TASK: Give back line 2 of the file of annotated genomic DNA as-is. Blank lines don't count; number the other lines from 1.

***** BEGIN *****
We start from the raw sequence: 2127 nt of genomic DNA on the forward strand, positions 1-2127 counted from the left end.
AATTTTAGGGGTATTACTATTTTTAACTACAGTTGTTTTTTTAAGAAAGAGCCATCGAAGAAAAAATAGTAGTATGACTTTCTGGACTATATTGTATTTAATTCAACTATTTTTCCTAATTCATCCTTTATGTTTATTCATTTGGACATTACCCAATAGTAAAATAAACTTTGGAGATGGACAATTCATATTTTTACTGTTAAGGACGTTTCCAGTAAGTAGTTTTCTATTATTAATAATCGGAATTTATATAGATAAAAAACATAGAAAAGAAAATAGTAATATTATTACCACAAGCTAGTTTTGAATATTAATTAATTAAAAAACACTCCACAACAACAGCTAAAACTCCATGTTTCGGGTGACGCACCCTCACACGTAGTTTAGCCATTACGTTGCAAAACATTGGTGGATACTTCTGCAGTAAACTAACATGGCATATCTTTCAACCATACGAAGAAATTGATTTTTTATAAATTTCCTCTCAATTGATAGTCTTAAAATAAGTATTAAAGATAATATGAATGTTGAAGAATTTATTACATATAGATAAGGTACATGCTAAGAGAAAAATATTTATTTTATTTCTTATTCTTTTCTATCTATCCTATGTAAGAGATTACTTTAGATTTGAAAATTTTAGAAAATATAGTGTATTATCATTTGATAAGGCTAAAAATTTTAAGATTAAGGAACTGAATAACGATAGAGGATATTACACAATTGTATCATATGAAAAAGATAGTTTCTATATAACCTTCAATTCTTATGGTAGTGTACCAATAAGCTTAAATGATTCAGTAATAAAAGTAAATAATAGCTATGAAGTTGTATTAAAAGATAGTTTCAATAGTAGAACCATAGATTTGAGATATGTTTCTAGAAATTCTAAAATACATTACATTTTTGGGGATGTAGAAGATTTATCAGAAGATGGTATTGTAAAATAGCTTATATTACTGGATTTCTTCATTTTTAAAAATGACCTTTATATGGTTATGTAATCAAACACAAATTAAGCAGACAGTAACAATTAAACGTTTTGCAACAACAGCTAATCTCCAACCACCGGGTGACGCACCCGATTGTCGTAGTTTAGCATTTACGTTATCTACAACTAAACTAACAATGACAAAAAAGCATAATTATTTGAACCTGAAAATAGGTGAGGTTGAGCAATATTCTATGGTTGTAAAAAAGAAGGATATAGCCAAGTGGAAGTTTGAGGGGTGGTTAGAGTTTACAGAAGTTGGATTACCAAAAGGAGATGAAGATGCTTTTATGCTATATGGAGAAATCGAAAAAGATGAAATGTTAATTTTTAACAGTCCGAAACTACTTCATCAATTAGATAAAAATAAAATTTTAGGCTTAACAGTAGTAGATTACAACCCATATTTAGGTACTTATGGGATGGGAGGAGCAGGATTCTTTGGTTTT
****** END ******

AATTTTAGGGGTATTACTATTTTTAACTACAGTTGTTTTTTTAAGAAAGAGCCATCGAAGAAAAAATAGTAGTATGACTTTCTGGACTATATTGTATTTAATTCAACTATTTTTCCTAATTCATCCTTTATGTTTATTCATTTGGACATTACCCAATAGTAAAATAAACTTTGGAGATGGACAATTCATATTTTTACTGTTAAGGACGTTTCCAGTAAGTAGTTTTCTATTATTAATAATCGGAATTTATATAGATAAAAAACATAGAAAAGAAAATAGTAATATTATTACCACAAGCTAGTTTTGAATATTAATTAATTAAAAAACACTCCACAACAACAGCTAAAACTCCATGTTTCGGGTGACGCACCCTCACACGTAGTTTAGCCATTACGTTGCAAAACATTGGTGGATACTTCTGCAGTAAACTAACATGGCATATCTTTCAACCATACGAAGAAATTGATTTTTTATAAATTTCCTCTCAATTGATAGTCTTAAAATAAGTATTAAAGATAATATGAATGTTGAAGAATTTATTACATATAGATAAGGTACATGCTAAGAGAAAAATATTTATTTTATTTCTTATTCTTTTCTATCTATCCTATGTAAGAGATTACTTTAGATTTGAAAATTTTAGAAAATATAGTGTATTATCATTTGATAAGGCTAAAAATTTTAAGATTAAGGAACTGAATAACGATAGAGGATATTACACAATTGTATCATATGAAAAAGATAGTTTCTATATAACCTTCAATTCTTATGGTAGTGTACCAATAAGCTTAAATGATTCAGTAATAAAAGTAAATAATAGCTATGAAGTTGTATTAAAAGATAGTTTCAATAGTAGAACCATAGATTTGAGATATGTTTCTAGAAATTCTAAAATACATTACATTTTTGGGGATGTAGAAGATTTATCAGAAGATGGTATTGTAAAATAGCTTATATTACTGGATTTCTTCATTTTTAAAAATGACCTTTATATGGTTATGTAATCAAACACAAATTAAGCAGACAGTAACAATTAAACGTTTTGCAACAACAGCTAATCTCCAACCACCGGGTGACGCACCCGATTGTCGTAGTTTAGCATTTACGTTATCTACAACTAAACTAACAATGACAAAAAAGCATAATTATTTGAACCTGAAAATAGGTGAGGTTGAGCAATATTCTATGGTTGTAAAAAAGAAGGATATAGCCAAGTGGAAGTTTGAGGGGTGGTTAGAGTTTACAGAAGTTGGATTACCAAAAGGAGATGAAGATGCTTTTATGCTATATGGAGAAATCGAAAAAGATGAAATGTTAATTTTTAACAGTCCGAAACTACTTCATCAATTAGATAAAAATAAAATTTTAGGCTTAACAGTAGTAGATTACAACCCATATTTAGGTACTTATGGGATGGGAGGAGCAGGATTCTTTGGTTTT